Stage 4 photos HERE.

Leeds - Great Brittain - wielrennen - cycling - cyclisme - radsport - PRADES REVERTER Eduard (ESP) of Euskadi Basque Country - Murias - Greg VAN AVERMAET (Belgium / BMC Racing Team) - PAUWELS Serge (BEL) of Team Dimension Data pictured during the Tour de Yorkshire (2.1) stage 4 from Halifax to Leeds (189.5 KM) - photo Miwa iijima/Cor Vos © 2018

Interview with overall winner, Greg Van Avermaet (BMC):
Congratulations, Greg! What does this win mean for you?

“First of all, I want to say that this is a victory for Andy Rihs. I’m really happy with the win. It’s the first win for BMC Racing Team since Andy died so it was a goal to win the race in honor of him. We all had it in mind to win the race for him and tomorrow is his funeral. He supported our team for many years and I think that the work that the team did was really amazing. We had him in our minds and it was really great that we could finish it off. So thank you to Andy, thank you to the team, and I’m so happy that I can win this race. It was a great atmosphere and I’m happy to have the Tour de Yorkshire on my palmarès. It’s always nice to win a GC as it’s not that easy for me.”

We saw another aggressive race from BMC Racing Team today. Was that the plan coming into the stage?
“We had a pretty good plan. We wanted to put Brent in the front as he was still a GC contender and that worked well. Magnus Cort Nielsen could not follow so it was up to us to take a bonus second and then at the end of the stage, it was good enough for the overall. It was really hard with more than 2000m of elevation. Everybody is in good shape, everybody did what they had to do, and I’m super happy that I can finish it off. When the race opened up, we still had three or four guys there and we really tried to control the situation. We were only five guys but everyone did their best so it’s nice to finish it off.”

What did you think of the atmosphere and the crowds at the Tour de Yorkshire this week?
“It was amazing here. There are not so many races with so much support. I remember from the Tour de France and the previous edition I did, it was already amazing but I think this year tops it off with the nice weather and the good parcours so congratulations to the organization. The whole week was incredible. This race really has a place on the calendar. The Tour de Yorkshire overall is a race that really suits me. It has a punchy parcours and one that I’m really good at. First of all, I was coming here to try and win stages but in the end, I think it was good that I came second on day two as we didn’t have to control the race really and this was the main thing that helped us win. We still had four guys when the race opened up and we could control from there. I just had to finish it off. This week was really a team effort and I’m happy I could take the win for the guys.”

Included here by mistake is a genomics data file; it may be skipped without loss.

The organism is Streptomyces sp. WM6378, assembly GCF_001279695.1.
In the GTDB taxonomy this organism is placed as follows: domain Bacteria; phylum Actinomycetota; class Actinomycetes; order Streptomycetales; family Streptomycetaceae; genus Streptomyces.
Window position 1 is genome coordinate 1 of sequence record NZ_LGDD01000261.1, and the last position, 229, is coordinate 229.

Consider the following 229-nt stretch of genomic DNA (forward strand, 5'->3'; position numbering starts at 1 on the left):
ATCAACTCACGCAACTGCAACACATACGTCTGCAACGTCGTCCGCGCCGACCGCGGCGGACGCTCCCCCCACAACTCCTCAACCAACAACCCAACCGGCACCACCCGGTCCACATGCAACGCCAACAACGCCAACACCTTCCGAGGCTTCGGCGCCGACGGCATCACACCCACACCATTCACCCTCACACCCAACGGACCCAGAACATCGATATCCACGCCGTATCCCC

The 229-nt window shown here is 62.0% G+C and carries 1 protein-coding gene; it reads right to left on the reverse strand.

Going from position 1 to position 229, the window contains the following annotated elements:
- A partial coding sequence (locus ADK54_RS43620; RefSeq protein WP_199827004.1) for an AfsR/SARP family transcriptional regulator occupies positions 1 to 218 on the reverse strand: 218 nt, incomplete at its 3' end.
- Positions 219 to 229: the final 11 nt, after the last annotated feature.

Stage winner, Stéphane Rossetto (Cofidis): “This is my third professional win and certainly my most beautiful. I did it on a race that is growing in stature all the time, has more history now, and an amazing crowd. It’s been like riding the Tour de France over the last four days.”

Tour de Yorkshire Stage 4 Result:
1. Stephane Rossetto (Fra) Cofidis in 4:53:22
2. Greg Van Avermaet (Bel) BMC at 0:34
3. Ian Bibby (GB) JLT Condor
4. Edward Dunbar (Irl) Aqua Blue Sport
5. Eduard Prades Reverter (Spa) Euskadi Basque Country-Murias
6. Anthony Perez (Fra) Cofidis
7. Jonathan Hivert (Fra) Direct Energie
8. Serge Pauwels (Bel) Dimension Data
9. Robert Kiserlovski (Cro) Katusha-Alpecin
10. Michael Storer (Aus) Sunweb.

Tour de Yorkshire Final Overall Result:
1. Greg Van Avermaet (Bel) BMC in 16:38:00
2. Eduard Prades Reverter (Spa) Euskadi Basque Country-Murias at 0:09
3. Serge Pauwels (Bel) Dimension Data at 0:14
4. Robert Kiserlovski (Cro) Katusha-Alpecin at 0:19
5. Michael Storer (Aus) Sunweb
6. Ian Bibby (GB) JLT Condor at 0:23
7. Anthony Perez (Fra) Cofidis at 0:25
8. Edward Dunbar (Irl) Aqua Blue Sport at 0:27
9. Patrick Bevin (NZ) BMC at 0:37
10. Jonathan Hivert (Fra) Direct Energie at 0:39.

Final stage 4:

AG2R-La Mondiale for the Quatre Jours de Dunkerque
Nans Peters: “After I fractured my right collarbone during the Classic Loire Atlantique on March 24th, I took ten days off, and then had two weeks on the home trainer. For the past three weeks I have been able to ride normally, and I am happy to be racing the Quatre Jours de Dunkerque. But I am going to have to be careful because this is a difficult race with a lot of pitfalls. While I was recovering, I was vigilant about my diet, and because in the beginning there was only so much I could do, I feel like I’ve gained some strength. I don’t really have a results goal for this first race back, but I am very happy to be racing, so I am going with a lot of enthusiasm. It will also help me find my rhythm again ahead of the Tour de l’Ain (May 18-20), which is a race I like very much and takes place close to home. I am disappointed not to be taking part in the Giro, which was to be my first Grand Tour, but injury is also part of the life of a cyclist. I don’t know yet how the second part of the season will play out for me, but I hope to be strong enough to win a place on the team going to the Vuelta.”